Feral cats are a integral part of the ecosystem in many communities. These cats are not pet cats that are allowed outdoors for part of the day. These are cats that are much different from the pet cat that may be sharing your home.
Commonly also referred to as community cats or free-roaming cats, feral cats are accustomed to living outdoors and fending for themselves. Though it is possible to remove kittens from a feral cat colony, socialize them, and successfully rehome them, this is usually not a possibility for the majority of the adult cats. These adults do not do well in a home situation. They are not typically terribly trusting and are difficult to keep indoors. Worse, when these cats end up in shelters or rescues, they are most often euthanized as being unadoptable.
However, allowing them to remain in their colonies while continuing to reproduce is not a desirable option either. Cats reproduce very quickly, with a female cat easily capable of becoming pregnant with a new litter while still nursing her last litter. These cats simply produce too many kittens to allow rescues and shelters to capture and rehome all of them. During periods of increased breeding activity, an influx of kittens can easily overrun a shelter facility, contributing to crowding in the facility that in turn leads to increased stress and higher disease rates. This is not an acceptable situation.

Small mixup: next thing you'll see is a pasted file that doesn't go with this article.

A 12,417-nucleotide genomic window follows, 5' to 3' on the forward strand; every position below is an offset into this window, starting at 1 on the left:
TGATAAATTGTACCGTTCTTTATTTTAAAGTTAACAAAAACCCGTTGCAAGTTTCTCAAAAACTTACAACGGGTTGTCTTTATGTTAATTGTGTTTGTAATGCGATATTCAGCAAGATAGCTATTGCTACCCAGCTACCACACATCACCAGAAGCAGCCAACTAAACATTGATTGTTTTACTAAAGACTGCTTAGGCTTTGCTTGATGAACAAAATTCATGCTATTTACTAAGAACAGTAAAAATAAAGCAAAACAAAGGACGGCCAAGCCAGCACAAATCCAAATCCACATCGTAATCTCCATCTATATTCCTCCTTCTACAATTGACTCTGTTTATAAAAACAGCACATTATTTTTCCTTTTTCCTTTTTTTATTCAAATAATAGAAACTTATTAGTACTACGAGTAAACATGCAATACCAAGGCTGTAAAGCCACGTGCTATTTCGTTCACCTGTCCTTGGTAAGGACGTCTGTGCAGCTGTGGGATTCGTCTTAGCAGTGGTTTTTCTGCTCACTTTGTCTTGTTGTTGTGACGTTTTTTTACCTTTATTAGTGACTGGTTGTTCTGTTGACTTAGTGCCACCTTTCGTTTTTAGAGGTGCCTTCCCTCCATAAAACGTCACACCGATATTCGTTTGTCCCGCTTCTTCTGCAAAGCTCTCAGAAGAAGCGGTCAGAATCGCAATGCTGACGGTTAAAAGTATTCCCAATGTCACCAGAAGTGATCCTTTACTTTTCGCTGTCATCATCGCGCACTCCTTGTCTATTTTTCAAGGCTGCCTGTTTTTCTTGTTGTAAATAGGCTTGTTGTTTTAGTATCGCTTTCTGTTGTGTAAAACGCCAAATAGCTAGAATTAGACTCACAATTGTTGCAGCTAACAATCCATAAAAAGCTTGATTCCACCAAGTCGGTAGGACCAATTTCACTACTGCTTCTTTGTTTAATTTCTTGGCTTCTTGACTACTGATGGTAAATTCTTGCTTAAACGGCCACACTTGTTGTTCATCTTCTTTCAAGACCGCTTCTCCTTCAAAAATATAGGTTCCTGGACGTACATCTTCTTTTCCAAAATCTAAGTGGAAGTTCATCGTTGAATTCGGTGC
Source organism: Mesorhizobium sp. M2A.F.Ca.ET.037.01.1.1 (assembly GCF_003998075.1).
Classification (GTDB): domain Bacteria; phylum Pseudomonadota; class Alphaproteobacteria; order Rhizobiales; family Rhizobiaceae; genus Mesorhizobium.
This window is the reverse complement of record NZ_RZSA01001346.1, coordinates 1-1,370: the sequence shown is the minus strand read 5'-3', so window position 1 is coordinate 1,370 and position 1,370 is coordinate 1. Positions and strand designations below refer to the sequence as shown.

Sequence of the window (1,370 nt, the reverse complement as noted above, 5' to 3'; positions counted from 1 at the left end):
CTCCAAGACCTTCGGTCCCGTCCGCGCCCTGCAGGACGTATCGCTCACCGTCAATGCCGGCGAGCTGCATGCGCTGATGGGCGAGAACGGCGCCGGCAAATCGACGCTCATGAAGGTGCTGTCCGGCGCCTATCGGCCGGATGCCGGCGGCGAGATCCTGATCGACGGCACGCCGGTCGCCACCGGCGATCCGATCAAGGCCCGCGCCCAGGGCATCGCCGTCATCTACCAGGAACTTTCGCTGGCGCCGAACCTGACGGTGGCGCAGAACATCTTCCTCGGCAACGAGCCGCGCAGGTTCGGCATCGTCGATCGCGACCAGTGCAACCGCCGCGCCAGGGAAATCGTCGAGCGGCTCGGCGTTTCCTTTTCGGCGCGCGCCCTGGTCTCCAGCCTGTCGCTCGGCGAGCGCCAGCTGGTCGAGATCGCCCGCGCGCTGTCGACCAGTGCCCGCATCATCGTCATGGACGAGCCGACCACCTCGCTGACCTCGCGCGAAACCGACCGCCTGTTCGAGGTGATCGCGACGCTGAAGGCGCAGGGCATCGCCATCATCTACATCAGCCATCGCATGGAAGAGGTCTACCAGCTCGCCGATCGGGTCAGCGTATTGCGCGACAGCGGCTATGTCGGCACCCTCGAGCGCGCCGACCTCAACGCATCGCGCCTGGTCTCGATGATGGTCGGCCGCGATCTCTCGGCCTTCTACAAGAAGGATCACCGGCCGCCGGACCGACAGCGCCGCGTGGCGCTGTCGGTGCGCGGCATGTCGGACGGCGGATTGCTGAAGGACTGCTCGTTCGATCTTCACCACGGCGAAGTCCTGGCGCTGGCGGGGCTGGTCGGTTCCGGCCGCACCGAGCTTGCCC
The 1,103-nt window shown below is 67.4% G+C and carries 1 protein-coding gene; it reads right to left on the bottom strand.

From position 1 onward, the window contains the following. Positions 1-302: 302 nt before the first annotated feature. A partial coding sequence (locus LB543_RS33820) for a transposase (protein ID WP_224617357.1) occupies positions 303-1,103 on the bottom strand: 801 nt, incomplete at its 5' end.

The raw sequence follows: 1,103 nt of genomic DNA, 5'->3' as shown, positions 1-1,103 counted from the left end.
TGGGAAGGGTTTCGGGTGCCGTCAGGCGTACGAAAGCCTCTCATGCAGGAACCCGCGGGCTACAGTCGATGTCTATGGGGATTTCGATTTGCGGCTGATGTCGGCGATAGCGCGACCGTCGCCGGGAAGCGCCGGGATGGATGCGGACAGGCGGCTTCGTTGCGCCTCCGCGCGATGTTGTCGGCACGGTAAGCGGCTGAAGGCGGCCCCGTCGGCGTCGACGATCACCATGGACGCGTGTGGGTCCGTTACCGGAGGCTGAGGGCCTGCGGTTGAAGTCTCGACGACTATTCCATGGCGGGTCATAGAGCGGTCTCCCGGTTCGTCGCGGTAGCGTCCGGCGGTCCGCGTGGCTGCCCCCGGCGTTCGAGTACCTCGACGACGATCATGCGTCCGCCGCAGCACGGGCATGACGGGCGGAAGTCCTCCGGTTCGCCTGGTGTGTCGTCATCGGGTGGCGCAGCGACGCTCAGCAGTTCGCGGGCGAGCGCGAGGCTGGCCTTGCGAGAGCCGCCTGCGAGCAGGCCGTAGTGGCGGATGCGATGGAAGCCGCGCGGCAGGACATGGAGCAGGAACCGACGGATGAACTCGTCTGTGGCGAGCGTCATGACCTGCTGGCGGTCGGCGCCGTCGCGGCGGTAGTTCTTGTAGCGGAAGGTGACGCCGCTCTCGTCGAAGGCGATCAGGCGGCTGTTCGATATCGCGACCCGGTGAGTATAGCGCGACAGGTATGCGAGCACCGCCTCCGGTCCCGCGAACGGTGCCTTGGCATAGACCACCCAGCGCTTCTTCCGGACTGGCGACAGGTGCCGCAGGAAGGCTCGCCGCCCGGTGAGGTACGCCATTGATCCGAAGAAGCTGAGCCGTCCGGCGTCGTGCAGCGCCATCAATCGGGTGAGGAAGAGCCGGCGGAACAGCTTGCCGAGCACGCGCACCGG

Trap-neuter-release (TNR) programs though are an option for controlling these populations, an option that can be very successful if managed correctly. In order to make a difference in the effort to control the homeless cat population, at least 70% of the breeding animals need to be altered. Ideally, all individuals within the colony will be spayed or neutered. Control of food resources is also mandatory for a well-controlled TNR colony.
Essentially, in a TNR program, cats are trapped, examined for signs of disease, neutered or spayed, ear notched or otherwise marked for identification purposes, vaccinated, and then returned to the colony. Kittens and adult cats that can be socialized are removed from the colony and rehomed. These TNR colonies become relatively stable populations. They are normally relatively successful in running off newcomers to the area. However, every effort should be made to discourage the public from “dumping” other unwanted cats into the colony’s territory.
In an effort to increase public awareness about feral cats and to help establish a safe place for these cats, October 16, 2013 has been declared as National Feral Cat Day. There are a host of events being planned in communities nationwide, including fundraisers, spay/neuter clinics, public education outreach events, and more. Find an event near you or register your own event by visiting the National Feral Cat Day website.